Saudi energy minister slams UAE for blocking OPEC+ deal
The agreement for OPEC+ which groups the Organization of the Petroleum Exporting Countries, Russia, and their allies, looked to up oil production as prices hit a two-and-a-half-year high.
However, the UAE contested an extension clause that would keep a baseline for its oil production that was agreed upon back in spring 2020, when the coronavirus pandemic hit.
"I have attended OPEC + meetings for 34 years, and I have not seen a demand like that of the UAE," energy minister Abdulaziz bin Salman al-Saud told Al-Sharq, an Egyptian channel.
Meetings between the OPEC+ group of oil-producing countries were meant to end on Thursday but continued because the UAE blocked the agreement.
OPEC+ voted on Friday to increase output by around 2 million barrels per day (bpd) from August to December 2021 and to extend remaining cuts to the end of 2022, instead of ending in April 2022, OPEC+ sources said.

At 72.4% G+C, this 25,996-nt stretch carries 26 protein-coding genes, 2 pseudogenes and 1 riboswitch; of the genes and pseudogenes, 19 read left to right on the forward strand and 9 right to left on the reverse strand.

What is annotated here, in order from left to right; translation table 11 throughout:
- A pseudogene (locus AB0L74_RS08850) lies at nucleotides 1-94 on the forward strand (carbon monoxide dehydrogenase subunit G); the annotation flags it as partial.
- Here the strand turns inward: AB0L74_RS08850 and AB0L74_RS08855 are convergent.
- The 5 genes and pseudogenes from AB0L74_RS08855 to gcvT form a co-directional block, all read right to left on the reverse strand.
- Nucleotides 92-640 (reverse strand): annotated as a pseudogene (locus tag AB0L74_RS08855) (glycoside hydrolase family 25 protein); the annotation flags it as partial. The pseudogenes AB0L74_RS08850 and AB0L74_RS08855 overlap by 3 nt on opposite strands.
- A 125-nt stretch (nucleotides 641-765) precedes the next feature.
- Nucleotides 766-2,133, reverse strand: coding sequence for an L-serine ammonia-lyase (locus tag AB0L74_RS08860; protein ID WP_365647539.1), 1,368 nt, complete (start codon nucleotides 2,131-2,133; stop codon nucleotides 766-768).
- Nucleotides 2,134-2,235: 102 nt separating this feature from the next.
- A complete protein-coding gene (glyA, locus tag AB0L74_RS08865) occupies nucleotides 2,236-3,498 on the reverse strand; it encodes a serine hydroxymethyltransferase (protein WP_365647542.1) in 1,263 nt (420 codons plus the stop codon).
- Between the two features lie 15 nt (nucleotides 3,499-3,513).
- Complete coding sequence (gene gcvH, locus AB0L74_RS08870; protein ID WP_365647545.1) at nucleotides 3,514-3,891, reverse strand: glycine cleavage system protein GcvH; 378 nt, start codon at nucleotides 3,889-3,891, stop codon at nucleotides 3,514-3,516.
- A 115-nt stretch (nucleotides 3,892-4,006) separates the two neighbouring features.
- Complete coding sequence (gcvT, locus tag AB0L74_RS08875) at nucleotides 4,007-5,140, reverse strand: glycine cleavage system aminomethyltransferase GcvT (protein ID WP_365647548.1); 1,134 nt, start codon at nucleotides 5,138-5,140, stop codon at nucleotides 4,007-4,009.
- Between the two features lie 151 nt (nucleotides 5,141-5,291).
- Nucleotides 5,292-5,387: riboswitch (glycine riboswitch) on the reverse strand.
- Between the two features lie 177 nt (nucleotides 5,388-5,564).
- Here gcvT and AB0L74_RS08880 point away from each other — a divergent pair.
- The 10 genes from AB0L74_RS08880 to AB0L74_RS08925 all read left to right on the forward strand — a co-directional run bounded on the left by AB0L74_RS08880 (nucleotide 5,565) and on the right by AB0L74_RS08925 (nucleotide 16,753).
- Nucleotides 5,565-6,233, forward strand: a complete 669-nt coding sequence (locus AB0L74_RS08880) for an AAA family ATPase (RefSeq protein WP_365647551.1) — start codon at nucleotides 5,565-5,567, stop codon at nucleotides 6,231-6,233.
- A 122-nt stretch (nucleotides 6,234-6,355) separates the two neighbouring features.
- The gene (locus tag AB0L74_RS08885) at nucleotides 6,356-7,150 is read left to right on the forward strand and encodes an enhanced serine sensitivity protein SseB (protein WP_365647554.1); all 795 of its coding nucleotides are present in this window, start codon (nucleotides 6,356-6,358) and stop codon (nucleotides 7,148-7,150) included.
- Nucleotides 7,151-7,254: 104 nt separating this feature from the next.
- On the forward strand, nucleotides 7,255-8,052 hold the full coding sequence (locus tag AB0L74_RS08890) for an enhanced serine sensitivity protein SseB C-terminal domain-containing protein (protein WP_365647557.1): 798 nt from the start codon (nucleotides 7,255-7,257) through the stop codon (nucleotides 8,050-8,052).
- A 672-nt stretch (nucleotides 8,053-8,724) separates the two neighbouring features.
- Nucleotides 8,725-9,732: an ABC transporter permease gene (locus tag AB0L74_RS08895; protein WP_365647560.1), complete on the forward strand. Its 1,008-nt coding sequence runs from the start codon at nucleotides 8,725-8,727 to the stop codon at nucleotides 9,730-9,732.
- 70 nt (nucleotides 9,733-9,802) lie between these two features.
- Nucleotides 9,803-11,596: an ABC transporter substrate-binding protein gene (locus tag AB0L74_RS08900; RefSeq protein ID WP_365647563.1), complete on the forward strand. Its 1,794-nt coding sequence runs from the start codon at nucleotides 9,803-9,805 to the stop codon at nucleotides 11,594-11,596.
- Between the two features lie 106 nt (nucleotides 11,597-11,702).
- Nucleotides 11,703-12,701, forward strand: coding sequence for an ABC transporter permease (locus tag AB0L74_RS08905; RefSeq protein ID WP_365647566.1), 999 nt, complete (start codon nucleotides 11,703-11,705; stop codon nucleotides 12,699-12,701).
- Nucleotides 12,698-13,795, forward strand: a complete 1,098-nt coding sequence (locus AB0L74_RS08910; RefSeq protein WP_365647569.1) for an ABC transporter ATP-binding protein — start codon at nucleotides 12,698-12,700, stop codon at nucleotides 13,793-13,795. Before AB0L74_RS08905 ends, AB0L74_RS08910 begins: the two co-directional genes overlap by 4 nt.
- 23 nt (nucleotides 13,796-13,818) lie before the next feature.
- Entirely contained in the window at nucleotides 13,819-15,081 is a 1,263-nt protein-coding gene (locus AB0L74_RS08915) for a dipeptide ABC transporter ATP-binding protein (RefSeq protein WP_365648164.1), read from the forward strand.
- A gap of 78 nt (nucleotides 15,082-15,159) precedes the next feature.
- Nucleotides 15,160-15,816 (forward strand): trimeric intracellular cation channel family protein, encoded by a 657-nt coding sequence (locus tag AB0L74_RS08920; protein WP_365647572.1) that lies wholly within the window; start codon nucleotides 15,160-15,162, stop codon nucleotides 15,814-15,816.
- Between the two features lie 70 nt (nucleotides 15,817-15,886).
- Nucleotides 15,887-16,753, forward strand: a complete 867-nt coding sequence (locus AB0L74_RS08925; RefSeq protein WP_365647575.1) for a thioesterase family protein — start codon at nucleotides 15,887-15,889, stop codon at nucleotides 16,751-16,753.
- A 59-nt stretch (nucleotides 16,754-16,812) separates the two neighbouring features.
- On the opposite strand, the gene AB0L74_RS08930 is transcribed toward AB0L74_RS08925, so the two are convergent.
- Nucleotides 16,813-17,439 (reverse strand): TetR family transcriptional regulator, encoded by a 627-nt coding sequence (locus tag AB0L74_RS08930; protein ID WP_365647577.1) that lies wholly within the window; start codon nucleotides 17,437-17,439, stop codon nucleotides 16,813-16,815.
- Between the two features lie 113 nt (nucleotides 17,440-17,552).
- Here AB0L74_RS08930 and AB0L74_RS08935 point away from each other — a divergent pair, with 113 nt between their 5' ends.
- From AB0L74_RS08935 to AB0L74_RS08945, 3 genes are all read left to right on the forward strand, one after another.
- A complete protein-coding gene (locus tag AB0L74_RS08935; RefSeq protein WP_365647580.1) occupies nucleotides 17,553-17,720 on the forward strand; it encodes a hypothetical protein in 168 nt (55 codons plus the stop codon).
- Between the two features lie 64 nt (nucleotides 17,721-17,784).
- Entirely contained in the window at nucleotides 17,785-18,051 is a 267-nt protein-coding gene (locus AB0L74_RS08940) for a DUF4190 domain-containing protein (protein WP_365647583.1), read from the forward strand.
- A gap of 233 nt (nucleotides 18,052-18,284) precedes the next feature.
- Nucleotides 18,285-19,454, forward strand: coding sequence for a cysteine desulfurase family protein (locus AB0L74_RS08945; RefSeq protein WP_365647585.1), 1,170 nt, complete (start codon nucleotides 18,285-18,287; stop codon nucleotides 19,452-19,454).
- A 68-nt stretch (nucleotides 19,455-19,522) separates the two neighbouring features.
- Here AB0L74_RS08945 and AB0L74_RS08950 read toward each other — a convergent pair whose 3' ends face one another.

The current baseline for all countries is due to expire in April 2022, when countries will be able to renegotiate it - but the Russia-Saudi Arabia agreement wants to push that date back until the end of the year.
OPEC+ sources said the UAE complained that its baseline - the level from which any cuts are calculated - was originally set too low, an issue it raised before but was ready to tolerate if the deal ended in April 2022 but not if it went on longer.
UAE state media quoted the energy ministry as saying in a statement that the UAE supports the increase in production by the group known as OPEC + from August to the end of the current agreement in April 2022, because the market "is in dire need of increasing production".
However, extensions to the 2020 deal should only be made if the agreement's conditions are reassessed when extensions are made, the ministry reportedly said.
World's biggest oil exporter Saudi Arabia and the UAE are long-time allies, making the spat a rarity.
Last year, oil prices tumbled to levels not seen for decades as a result of the coronavirus pandemic and the price war between Russia and OPEC kingpin Saudi Arabia following their failure to agree on further output cuts. Riyadh then opened the oil taps to flood the market.
The price of a barrel of oil plummeted to below $0.
OPEC has since been gradually allowing more oil production, with demand for oil is high as countries try to bounce back from the effects of the pandemic.